iceyoudaoicibaDictYouDict[ice 词源字典]
ice: [OE] Ice is a widespread word among the Germanic languages – German has eis, for instance. Dutch ijs, and Swedish and Danish is – but beyond that its connections are somewhat dubious. Some of the more easterly Indo- European languages have or had similar-looking forms, including Old Iranian isu- ‘frosty, icy’, modern Iranian yak ‘ice’, and Afghan asaī ‘frost’, which suggest the possibility of a common source. Iceberg [18] was perhaps an adaptation of Danish and Norwegian isberg, literally ‘ice mountain’.
[ice etymology, ice origin, 英语词源]
ice (n.)youdaoicibaDictYouDict
Old English is "ice" (also the name of the rune for -i-), from Proto-Germanic *isa- (cognates: Old Norse iss, Old Frisian is, Dutch ijs, German Eis), with no certain cognates beyond Germanic, though possible relatives are Avestan aexa- "frost, ice," isu- "frosty, icy;" Afghan asai "frost." Slang meaning "diamonds" is attested from 1906.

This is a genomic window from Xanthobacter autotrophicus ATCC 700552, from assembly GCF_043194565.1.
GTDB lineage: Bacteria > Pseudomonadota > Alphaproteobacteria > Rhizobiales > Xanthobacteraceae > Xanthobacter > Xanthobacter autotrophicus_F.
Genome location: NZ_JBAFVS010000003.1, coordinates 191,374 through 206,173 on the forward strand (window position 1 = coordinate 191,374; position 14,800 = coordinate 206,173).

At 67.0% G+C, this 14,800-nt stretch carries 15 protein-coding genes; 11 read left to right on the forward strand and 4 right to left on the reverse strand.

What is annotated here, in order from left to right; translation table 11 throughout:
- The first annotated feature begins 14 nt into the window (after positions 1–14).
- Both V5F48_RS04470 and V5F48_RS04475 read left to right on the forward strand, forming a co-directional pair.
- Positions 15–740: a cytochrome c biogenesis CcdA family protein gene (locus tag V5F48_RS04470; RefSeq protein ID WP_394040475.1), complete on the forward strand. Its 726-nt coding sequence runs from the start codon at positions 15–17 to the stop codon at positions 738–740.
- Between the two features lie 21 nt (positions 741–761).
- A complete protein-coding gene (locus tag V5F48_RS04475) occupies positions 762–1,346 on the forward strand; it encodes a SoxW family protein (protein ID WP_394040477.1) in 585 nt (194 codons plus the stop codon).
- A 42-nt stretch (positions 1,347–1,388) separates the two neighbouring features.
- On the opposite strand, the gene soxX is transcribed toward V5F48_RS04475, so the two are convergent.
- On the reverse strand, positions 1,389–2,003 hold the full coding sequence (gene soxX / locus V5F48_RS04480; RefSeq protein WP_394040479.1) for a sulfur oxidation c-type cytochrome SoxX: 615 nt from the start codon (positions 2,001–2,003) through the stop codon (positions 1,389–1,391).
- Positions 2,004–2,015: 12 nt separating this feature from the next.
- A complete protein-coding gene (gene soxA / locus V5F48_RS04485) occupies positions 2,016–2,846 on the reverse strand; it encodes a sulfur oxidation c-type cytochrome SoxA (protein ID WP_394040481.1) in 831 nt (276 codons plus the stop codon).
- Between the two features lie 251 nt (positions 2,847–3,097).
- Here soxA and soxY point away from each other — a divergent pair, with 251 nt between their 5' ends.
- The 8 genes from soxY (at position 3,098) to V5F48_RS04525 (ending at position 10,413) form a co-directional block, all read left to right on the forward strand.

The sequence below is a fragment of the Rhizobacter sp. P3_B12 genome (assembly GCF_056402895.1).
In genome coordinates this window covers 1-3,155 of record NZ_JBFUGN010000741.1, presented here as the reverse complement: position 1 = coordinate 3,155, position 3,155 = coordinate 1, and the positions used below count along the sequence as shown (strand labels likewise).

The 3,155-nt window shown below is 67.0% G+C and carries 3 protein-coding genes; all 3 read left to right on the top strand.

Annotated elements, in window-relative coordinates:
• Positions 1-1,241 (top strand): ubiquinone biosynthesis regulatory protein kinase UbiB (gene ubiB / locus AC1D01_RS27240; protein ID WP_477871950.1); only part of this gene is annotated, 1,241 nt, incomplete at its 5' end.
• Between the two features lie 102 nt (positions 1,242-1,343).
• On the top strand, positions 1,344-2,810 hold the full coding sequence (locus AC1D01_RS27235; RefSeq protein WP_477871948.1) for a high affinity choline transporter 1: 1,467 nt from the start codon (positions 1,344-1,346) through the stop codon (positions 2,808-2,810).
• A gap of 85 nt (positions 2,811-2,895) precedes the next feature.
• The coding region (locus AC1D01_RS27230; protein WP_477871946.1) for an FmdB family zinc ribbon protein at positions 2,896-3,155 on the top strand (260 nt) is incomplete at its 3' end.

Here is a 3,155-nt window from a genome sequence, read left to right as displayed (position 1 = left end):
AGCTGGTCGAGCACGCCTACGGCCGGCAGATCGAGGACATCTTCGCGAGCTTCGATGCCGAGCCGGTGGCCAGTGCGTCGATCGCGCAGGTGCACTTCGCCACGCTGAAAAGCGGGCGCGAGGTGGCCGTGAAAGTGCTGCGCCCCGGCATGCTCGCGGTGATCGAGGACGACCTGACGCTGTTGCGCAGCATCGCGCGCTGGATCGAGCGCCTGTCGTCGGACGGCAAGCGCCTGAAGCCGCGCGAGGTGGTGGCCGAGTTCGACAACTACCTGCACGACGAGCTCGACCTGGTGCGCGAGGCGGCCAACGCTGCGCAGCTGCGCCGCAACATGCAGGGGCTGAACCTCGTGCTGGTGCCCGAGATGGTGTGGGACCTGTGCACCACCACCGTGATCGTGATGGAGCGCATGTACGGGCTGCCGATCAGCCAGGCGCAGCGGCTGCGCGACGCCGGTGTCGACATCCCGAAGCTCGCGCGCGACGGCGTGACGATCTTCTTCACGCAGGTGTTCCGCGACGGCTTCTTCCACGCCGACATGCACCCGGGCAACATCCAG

Ice cube attested from 1904. Ice age attested from 1832. To break the ice "to make the first opening to any attempt" is from 1580s, metaphoric of making passages for boats by breaking up river ice though in modern use usually with implications of "cold reserve."
ice (v.)youdaoicibaDictYouDict
c. 1400, ysen, "cover with ice," from ice (n.). Related: Iced; icing.